In stock: Estimated delivery 1-2 days

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  • £34.95

    Song of the Night Sky - Christopher Bond

    Cornet Solo with Brass BandOrpheus is known as the most talented music player of the ancient times. It is said that god Apollo was his father, from whom took his extreme talent in music, and the Muse Calliope was his mother. Tragedy struck when his wife, Eurydice stepped on a viper which in turn bit her, injecting its fatal venom. Nothing could stop his cries of anguish and sheer pain and sorrow upon realizing his beautiful Eurydice was dead. Orpheus decided to go into the Underworld to get his wife back. Apollo, his father, would talk to Hades, the god of the Underworld to accept him and hear his plea.And so Orpheus set off into the Underworld and was warned that for no reason must he look back while his wife was still in the dark, for that would undo everything he hoped for. As Orpheus was reaching the exit of the Underworld, he could hear the footfalls of his wife approaching him. As his was approaching the exit, his heart was beating faster and faster.The moment he stepped on the world of the living, he turned his head to hug his wife. Unfortunately, he got only a glimpse of Eurydice before she was once again drawn back into the underworld. When Orpheus turned his head, Eurydice was still in the dark, she hadn't seen the sun and, was drowned back to the dark world of the dead. Waves of anguish and despair swept over him and shuddering with grief he approached the Underworld again but this time, he was denied entry, the gates were standing shut and god Hermes, sent by Zeus, wouldn't let him in.His songs were no more joyful but extremely sad. His only comfort was to lay on a huge rock and feel the caress of the breeze, his only vision were the open skies.Song of the Night Sky was recorded by Tom Hutchinson and the Cory Band in June 2015, featuring on his debut solo album.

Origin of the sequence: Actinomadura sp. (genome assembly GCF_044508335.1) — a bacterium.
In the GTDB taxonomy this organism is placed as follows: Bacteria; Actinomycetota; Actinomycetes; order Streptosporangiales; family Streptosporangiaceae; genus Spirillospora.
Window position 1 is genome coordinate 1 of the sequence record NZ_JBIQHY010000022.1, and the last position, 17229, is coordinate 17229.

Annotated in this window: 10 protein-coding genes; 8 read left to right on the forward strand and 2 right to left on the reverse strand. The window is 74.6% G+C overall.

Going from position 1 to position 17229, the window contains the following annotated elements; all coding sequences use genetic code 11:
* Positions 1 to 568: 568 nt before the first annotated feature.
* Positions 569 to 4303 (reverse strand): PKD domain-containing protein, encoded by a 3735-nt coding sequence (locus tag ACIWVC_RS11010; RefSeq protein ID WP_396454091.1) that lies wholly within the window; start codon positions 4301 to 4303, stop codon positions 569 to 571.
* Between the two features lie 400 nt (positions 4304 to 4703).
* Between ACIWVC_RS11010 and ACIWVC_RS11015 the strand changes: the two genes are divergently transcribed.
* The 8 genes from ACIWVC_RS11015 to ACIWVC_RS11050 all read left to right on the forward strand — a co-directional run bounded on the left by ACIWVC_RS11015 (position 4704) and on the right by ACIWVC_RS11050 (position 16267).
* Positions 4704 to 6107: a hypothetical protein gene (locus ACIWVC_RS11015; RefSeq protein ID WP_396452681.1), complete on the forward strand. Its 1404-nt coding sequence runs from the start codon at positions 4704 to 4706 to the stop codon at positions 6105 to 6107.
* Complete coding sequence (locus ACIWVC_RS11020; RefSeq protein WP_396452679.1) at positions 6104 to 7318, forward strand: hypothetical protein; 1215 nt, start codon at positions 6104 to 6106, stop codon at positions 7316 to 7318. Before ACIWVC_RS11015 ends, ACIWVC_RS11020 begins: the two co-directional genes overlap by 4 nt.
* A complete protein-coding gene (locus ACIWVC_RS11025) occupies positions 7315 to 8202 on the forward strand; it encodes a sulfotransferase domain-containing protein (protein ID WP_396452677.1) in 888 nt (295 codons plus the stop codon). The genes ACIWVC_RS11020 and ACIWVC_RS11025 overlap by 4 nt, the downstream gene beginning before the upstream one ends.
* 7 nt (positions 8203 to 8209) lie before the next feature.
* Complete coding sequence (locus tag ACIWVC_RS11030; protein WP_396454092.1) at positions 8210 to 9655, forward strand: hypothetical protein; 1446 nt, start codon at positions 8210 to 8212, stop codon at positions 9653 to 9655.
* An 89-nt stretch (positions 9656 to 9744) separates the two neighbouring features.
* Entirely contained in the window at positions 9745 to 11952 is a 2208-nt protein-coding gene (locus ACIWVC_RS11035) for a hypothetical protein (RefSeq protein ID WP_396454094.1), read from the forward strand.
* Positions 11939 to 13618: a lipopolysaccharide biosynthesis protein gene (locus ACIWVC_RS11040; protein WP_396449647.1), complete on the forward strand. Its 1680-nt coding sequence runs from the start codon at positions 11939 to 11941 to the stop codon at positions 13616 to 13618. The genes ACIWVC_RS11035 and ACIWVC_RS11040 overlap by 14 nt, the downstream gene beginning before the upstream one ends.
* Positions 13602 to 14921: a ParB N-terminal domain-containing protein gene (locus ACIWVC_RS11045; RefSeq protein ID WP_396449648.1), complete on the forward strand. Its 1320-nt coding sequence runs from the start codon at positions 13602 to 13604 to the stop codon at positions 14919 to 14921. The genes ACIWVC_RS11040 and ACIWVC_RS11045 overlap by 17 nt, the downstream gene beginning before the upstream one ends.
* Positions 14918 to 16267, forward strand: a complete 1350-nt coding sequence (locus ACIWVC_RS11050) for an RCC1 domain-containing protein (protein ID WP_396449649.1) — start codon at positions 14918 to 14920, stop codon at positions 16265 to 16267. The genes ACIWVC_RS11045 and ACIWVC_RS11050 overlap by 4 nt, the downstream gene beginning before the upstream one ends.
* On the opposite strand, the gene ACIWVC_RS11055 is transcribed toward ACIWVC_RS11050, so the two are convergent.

Estimated delivery 12-14 days
  • £19.50

    Song Without Words - Max Stannard

    This sublimely simple piece is the perfect choice of solo for bands looking to add a special moment to their concerts. With parts not too demanding, this solo would suit up and coming cornet players that would like the chance to fulfil their moment in the spotlight. The gentle ballad flow of the work would work well at any concert occasion and is open to youth bands as well as more seasoned senior bands.

    In stock: Estimated delivery 1-2 days

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  • £48.00

    The Last Night of Fall - Etienne Crausaz

    This beautiful chorale for Brass Band illustrates the winter solstice, the longest night of the year. Describing the end of nature's cycle, it has a rather melancholic character until the final chord which symbolises the new beginning. This contemplative work is ideal for creating a moment of tranquillity during a concert, and is also suitable as a warm-up piece.

    Estimated delivery 10-14 days